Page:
The budget deal reached last night attempts to stave off depletion of the Disability Insurance (DI) trust fund at the end of 2016 by “reallocating” about $150 billion over the next three years from the Social Security Trust Fund to the Disability Insurance Trust Fund.
This infusion of Social Security revenues should keep the disability insurance program solvent through 2022, at which point we can expect lawmakers to rob Social Security yet again.
Congress has been kicking the can down the road on disability insurance reform for decades and 2016 should have been the end of the road—time for meaningful reform. Instead, policymakers want to provide a little more roadway for the disability insurance program by whacking off a portion of Social Security’s roadway.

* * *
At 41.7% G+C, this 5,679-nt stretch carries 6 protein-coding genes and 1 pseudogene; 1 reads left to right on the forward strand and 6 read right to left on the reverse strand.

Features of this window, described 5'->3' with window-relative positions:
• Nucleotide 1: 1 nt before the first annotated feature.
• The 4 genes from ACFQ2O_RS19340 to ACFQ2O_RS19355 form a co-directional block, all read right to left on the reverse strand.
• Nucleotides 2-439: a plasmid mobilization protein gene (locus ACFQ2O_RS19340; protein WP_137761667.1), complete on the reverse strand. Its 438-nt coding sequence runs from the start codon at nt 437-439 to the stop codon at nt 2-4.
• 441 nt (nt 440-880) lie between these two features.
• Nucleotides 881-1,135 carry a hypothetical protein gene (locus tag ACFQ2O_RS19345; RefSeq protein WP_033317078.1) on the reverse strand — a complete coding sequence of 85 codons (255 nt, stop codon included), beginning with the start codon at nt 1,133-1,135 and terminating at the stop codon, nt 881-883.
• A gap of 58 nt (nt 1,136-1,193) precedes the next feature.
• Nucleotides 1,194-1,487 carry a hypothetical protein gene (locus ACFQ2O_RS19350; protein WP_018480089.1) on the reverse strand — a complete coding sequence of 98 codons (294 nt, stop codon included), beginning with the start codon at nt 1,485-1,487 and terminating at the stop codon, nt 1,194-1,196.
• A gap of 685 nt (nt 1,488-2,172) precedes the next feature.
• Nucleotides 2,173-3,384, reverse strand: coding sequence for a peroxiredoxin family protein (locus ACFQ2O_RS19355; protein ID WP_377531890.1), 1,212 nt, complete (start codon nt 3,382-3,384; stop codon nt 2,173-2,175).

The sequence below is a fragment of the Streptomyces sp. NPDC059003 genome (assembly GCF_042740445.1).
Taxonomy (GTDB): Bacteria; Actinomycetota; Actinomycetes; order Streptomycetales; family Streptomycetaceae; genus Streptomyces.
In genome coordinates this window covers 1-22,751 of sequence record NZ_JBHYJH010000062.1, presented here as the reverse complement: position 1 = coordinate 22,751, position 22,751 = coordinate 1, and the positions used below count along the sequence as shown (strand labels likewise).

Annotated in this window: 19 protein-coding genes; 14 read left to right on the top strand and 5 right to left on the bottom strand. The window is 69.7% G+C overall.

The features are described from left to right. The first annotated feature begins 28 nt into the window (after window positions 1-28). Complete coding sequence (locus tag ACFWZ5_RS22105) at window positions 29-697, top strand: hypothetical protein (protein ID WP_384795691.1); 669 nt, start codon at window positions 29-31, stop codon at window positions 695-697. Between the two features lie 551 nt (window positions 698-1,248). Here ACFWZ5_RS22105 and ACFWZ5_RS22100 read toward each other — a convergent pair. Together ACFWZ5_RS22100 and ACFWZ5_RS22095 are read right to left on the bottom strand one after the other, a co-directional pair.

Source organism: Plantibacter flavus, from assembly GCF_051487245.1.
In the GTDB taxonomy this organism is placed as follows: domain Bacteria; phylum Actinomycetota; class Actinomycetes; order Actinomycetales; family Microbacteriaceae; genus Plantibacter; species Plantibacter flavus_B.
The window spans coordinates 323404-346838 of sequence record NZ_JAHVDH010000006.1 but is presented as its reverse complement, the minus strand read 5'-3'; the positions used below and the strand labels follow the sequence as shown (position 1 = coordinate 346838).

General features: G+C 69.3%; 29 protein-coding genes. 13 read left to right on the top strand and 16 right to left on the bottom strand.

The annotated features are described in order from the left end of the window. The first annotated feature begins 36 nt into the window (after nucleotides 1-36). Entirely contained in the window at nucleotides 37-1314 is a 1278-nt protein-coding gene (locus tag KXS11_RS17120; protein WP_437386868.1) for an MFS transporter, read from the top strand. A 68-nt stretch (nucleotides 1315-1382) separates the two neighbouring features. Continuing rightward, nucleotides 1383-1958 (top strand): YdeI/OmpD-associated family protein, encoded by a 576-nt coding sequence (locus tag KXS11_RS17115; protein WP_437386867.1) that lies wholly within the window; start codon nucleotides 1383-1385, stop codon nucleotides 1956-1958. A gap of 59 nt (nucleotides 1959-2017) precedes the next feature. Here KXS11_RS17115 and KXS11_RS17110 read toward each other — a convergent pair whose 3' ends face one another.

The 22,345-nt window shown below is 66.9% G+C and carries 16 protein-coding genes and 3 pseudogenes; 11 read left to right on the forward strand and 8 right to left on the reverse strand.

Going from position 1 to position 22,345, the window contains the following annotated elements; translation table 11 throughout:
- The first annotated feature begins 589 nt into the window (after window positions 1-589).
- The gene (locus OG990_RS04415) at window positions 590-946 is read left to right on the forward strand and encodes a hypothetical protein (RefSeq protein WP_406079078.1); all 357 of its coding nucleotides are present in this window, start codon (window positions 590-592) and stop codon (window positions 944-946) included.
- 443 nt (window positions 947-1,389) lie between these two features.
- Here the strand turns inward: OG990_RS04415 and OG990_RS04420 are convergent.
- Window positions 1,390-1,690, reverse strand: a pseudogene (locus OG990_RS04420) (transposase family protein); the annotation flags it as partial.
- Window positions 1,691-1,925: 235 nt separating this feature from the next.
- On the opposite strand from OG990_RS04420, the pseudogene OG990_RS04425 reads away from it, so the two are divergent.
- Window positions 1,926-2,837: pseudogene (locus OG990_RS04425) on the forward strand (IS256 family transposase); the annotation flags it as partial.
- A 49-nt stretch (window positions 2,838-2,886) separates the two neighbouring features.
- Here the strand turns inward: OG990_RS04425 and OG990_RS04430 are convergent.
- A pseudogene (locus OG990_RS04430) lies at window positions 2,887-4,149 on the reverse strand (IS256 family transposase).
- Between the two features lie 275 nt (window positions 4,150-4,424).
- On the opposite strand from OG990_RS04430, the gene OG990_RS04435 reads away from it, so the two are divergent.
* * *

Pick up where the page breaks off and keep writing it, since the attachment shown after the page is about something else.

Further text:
This isn’t the first time the disability insurance program has run out of money and it isn’t the first time Congress has kicked the can down the road. As recently as 1994, the disability insurance program was about to run out of money and Congress increased the disability insurance payroll tax by 50 percent, from 1.2 percent to 1.8 percent. That increase was coupled with a stark warning that the disability insurance program was in dire need of additional reforms to sustain it over the long run.